• October 21, 2015 / 2:03 pm

      I hear you on that (and my constant bottle of Certain-Dri on my nightstand would agree). I love NYDJ but they’re pricey so I look on Poshmark and 6pm and get them on sale. I loved the old version of Old Navy vintage v-necks so I bought 4 of them in the same color. I have the Gap Real Straight jeans in faded, distressed, and two in rinse because I found a second pair on clearance. I’ve bought in bulk at Lands’ End when they have sales; I have a matte jersey tank from them in a print and two in black so I have it when the others are in the wash. The plus to buying something that’s really good (and good is at any pricepoint, it doesn’t have to be James Perse) is it will survive all those washings so you don’t have to replace your wardrobe each season!

    • Karen
      October 21, 2015 / 8:13 pm

      I can’t help with any suggestions for jeans, but my daughter has hyperhidrosis and swears by these t-shirts: http://www.thompsontee.com/women.html

      She uses them in the winter under sweaters, even button down shirts and polo shirts. She says they’re not too bulky, they protect her clothes and she’s not left with huge sweat stains under the arms.

      • Susan Ashworth
        October 22, 2015 / 2:13 pm

        I raced right over there to look, and their sizes are laughably small. What is UP with that?

    • Jane Jestson
      October 23, 2015 / 4:22 pm

      There is a great product I once used called Drysol. It is (or was) Rx only and prescribed by my dermatologist. It can actually burn the skin if not used according to directions. I share from experience because I have a habit of ignoring directions. I literally sweated through tops to my jackets. I ruined many shirts and even jackets that way. So give it a try. It will save you money and discomfort in the long run.

  23. B.A.
    October 21, 2015 / 10:06 am

    Thank you, good food for thought.

  24. Susan Ashworth
    October 21, 2015 / 9:58 am

    I appreciate your inclusion of ethical manufacturing as a decision-making factor.

  25. October 21, 2015 / 9:56 am

    I think dropping the look for less happens once you leave your 20’s. I swear once I turned 30 (now I’m 37) I was like oh I only wear cashmere sweaters because I want to invest in something that looks and feels good. I’d rather have 3 amazing sweaters than 12 crappy ones. I do try a trend sometimes and go for the cheaper to see if I like it before I drop the big bucks. And I knit and try to save just to buy the best yarn to make it worth the project. Totally agree with you on this one.

  26. Mallory
    October 21, 2015 / 9:45 am

    I think a few years ago you wrote a similar comment regarding knock off scarves. Something along the lines of ‘don’t buy a fake McQueen, just buy a different accessory in your price range.’ Since then I’ve really noticed how much the ‘look for less’ suggestions (scarves, shirts, etc) always end up looking cheap and sloppy, so this post really brings that home.

  27. bubu
    October 21, 2015 / 9:25 am

    Insightful and educational post — thank you.

  28. October 21, 2015 / 9:05 am

    Standing ovation for this post!! You’ve explained this throroughly and brilliantly.

  29. October 21, 2015 / 8:56 am

    Great post. So much to think about there. The information about how high they stack the material when they cut it answers so many questions!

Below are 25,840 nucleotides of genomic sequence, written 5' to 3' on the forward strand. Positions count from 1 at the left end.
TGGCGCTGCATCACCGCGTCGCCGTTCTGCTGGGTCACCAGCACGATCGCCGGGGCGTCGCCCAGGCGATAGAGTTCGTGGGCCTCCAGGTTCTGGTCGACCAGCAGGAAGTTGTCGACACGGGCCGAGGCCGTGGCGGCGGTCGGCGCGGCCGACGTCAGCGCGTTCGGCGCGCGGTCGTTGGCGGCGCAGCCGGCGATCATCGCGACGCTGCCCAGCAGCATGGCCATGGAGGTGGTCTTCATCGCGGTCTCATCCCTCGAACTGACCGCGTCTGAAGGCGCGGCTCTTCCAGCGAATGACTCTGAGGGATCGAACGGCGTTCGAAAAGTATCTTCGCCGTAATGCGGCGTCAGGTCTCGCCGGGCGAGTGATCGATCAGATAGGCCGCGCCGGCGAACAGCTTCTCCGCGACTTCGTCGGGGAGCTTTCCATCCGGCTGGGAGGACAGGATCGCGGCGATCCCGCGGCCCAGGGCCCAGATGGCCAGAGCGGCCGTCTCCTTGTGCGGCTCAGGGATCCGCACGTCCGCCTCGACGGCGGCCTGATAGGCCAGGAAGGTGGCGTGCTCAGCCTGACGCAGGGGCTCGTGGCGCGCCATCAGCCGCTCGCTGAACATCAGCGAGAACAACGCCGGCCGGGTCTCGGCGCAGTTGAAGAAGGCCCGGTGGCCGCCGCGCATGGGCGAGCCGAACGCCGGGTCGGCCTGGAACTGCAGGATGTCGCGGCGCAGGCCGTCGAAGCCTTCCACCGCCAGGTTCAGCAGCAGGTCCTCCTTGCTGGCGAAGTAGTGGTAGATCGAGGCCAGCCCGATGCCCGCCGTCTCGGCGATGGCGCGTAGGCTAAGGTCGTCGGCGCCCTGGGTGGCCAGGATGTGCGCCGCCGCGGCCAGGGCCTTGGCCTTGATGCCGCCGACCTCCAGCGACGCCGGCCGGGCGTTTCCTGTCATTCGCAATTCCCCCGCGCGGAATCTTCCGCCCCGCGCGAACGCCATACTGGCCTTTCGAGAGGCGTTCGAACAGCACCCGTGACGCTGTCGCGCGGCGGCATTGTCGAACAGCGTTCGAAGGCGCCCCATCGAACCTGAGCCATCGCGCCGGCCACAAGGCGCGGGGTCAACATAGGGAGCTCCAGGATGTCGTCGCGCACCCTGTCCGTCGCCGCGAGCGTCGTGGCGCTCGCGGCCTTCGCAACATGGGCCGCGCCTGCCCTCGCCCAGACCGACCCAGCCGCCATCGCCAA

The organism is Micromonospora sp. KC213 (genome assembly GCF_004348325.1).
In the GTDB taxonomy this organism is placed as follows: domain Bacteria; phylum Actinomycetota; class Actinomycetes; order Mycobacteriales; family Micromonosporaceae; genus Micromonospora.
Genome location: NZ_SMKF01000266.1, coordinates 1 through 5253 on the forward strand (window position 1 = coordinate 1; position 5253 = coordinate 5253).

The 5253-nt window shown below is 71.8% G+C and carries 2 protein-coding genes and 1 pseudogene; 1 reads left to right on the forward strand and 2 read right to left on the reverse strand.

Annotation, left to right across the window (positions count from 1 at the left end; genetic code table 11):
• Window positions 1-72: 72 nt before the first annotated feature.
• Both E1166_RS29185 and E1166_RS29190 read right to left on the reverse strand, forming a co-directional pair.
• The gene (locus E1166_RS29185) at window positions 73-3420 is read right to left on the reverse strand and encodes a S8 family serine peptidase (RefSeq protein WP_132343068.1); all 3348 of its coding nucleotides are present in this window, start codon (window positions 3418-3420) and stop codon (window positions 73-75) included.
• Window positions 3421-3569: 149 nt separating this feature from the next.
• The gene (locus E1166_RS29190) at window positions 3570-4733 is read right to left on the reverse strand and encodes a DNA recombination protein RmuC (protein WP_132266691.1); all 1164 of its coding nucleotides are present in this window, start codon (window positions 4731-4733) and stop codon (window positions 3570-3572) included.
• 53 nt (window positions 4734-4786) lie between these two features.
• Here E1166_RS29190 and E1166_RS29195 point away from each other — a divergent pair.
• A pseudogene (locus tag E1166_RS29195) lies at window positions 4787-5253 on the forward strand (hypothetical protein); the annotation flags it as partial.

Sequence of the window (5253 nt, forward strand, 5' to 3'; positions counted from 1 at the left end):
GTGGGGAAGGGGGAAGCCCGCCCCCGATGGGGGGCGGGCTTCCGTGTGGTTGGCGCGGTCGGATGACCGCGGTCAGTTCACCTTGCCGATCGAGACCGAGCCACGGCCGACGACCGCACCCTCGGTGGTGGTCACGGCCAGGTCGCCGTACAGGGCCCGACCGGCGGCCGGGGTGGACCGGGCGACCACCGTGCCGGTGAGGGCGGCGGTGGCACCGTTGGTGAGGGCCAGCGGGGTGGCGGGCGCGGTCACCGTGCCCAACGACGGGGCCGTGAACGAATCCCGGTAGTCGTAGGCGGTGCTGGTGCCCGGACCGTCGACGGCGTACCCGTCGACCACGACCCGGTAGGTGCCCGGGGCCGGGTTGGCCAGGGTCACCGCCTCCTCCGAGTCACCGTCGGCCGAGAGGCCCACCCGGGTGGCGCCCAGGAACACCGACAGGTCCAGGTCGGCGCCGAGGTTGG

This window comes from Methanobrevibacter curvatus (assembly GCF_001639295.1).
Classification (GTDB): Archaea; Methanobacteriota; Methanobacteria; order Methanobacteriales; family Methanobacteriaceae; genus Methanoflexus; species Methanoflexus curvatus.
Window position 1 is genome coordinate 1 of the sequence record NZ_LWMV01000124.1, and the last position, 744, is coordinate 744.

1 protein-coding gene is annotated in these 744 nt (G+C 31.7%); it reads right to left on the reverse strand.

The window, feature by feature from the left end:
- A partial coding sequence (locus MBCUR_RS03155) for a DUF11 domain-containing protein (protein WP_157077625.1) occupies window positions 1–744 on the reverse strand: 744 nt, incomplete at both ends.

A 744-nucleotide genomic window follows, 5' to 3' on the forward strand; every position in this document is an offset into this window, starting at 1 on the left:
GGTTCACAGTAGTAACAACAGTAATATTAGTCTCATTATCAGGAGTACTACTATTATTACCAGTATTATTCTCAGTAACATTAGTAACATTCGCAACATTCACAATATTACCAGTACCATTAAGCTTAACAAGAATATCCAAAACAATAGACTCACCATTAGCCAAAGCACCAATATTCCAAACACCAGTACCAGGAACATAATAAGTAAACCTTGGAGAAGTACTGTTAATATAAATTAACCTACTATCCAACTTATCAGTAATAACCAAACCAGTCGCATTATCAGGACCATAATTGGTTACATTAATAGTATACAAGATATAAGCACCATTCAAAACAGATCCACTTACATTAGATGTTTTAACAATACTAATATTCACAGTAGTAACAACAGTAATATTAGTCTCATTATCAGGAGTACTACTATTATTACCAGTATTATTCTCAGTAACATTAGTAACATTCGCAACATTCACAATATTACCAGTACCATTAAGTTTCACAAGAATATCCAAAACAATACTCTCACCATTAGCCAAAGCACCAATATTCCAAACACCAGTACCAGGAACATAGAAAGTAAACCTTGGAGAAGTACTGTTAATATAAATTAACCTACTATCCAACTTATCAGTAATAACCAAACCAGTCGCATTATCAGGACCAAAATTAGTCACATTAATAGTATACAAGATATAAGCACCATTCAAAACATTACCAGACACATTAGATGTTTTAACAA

30. Nicole Reed
    October 21, 2015 / 8:53 am

    This was a very good post. Full of interesting information and advice.

  31. Ros
    October 21, 2015 / 8:52 am

    I think that you’re right (in that the look for less = a crappy investment for less quality), but at the same time budget impacts decisions. For example, I won’t be buying a blouse with a neck-tie because I don’t think the fashion will hold up, and I seriously absolutely no-way can afford 300$US for a blouse.

    And, on a personal level, while I would love to find ethically-made clothing that fits me and that I can afford, it’d be great if companies who make such clothing started marketing above an L. I would spend SO MUCH on Everlane tshirts if they came in XL, no joke.

    • October 21, 2015 / 1:55 pm

      If you’re on a budget, you shouldn’t be buying tie-neck blouses. It’s just not a smart move financially. And YES YES YES to the larger sized ethical clothing! Stay tuned, I have a post coming in a couple weeks that delves into ethical fashion and I hope to have more in the future that share ethical brands that go above a Large!

  32. Patricia
    October 21, 2015 / 8:43 am

    Ah, the lure of the look for less. Makes a great blog post but in the long run, doesn’t really go with the “Buy less but buy better” theme I’m trying to follow. It’s hard to resist the lure of a bargain, but as you point out, is it really a bargain if you only wear it a few times before it looks shabby? This is why I’m on a shopping moratorium.

  33. Tiffany Lynn
    October 21, 2015 / 8:31 am

    I second Lands End. I always thought they were an older lady brand, but as a early 30s girl I am loving tons of items from there. And there’s no reason to pay full price! They have 30% off sales all the time and it’s ridiculous the quality difference between a Lands End tee and an Old Navy tee. If you’re on the younger side of their clientele, just read the reviews to see what the young girls say and go from there.

    • mostlatestvegetable
      October 21, 2015 / 10:47 am

      I so want to love Lands End, but all the items I’ve tried just don’t fit someone who is broad shouldered with a narrow waist. I’ve accepted that they cut for a slim-shouldered pear shape, and turned my attention to their shoes! I have a pair of Lands End canvas wedges that are at least three years old, but you can’t tell because the stitching hasn’t pulled out and the rope detail on the wedge was very well glued. I give them a seasonal scrub with borax to keep them bright and they just keep going.

      • October 21, 2015 / 1:54 pm

        Have to second Lands’ End shoes! I have hiking boots and pumps, flip flops and swim shoes and they’re all so well constructed and last forever!

        • Ruth Slavid
          October 22, 2015 / 5:19 am

          I’ve bought several pairs of shoes from Land’s End and they never quite work. i think they are always too narrow.

      • October 25, 2015 / 12:38 pm

        I like classic looks Land’s End has but their clothing rarely fits me as well. They cut their shoulders two sizes too small, they are short-waisted and the sleeves are too short even in tall sizes (I am size 6 Tall, 5’10 1/2″).